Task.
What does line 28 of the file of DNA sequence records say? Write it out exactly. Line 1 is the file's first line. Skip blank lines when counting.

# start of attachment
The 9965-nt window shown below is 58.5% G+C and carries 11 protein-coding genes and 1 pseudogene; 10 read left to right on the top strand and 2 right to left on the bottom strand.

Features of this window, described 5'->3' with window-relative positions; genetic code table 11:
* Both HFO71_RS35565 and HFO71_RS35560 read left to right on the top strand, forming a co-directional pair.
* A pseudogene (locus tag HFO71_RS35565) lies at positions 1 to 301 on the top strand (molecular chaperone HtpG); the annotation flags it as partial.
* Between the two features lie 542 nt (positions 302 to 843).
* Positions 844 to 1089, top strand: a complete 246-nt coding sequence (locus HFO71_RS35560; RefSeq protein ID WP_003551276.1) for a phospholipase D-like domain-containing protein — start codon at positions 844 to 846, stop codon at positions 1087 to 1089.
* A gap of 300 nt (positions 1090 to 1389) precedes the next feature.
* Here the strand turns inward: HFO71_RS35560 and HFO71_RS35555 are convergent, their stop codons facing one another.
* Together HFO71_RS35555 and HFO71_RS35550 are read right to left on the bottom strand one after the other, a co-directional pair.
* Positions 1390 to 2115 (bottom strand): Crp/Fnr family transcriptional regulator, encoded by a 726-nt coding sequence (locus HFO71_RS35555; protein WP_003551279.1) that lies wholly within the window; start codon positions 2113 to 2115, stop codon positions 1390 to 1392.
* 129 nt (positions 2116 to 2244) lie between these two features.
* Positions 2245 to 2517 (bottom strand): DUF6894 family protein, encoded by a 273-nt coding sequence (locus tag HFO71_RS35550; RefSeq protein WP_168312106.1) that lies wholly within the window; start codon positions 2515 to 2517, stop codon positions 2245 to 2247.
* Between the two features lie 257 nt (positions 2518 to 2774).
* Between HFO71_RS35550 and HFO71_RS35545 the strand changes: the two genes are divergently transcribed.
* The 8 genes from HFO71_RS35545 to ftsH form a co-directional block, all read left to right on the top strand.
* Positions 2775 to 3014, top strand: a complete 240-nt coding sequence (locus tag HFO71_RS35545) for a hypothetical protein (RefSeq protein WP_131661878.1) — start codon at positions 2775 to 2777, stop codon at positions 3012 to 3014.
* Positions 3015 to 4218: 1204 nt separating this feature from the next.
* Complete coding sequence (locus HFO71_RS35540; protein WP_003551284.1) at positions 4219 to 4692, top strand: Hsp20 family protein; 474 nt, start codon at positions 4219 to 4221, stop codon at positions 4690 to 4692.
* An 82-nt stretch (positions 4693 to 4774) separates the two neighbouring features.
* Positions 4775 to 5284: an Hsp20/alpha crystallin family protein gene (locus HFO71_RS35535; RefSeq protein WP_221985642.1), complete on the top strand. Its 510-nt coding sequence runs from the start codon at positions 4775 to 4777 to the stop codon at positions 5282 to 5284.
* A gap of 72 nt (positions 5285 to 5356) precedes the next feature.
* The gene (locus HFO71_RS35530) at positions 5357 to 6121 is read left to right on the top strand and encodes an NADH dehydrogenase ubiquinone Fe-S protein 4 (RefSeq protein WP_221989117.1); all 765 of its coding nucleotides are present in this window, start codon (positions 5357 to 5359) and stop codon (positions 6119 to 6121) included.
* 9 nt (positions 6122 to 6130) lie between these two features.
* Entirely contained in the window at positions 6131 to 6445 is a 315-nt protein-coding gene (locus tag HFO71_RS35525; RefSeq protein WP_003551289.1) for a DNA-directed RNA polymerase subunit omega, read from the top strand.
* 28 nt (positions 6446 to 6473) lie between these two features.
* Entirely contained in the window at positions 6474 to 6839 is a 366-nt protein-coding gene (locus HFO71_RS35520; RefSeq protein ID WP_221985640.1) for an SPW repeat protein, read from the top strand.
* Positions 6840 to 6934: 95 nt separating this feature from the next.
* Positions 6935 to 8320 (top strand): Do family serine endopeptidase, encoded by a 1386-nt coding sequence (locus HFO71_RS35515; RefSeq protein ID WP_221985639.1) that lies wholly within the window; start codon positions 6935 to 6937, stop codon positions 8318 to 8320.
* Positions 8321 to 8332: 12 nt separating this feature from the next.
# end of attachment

* Positions 6935 to 8320 (top strand): Do family serine endopeptidase, encoded by a 1386-nt coding sequence (locus HFO71_RS35515; RefSeq protein ID WP_221985639.1) that lies wholly within the window; start codon positions 6935 to 6937, stop codon positions 8318 to 8320.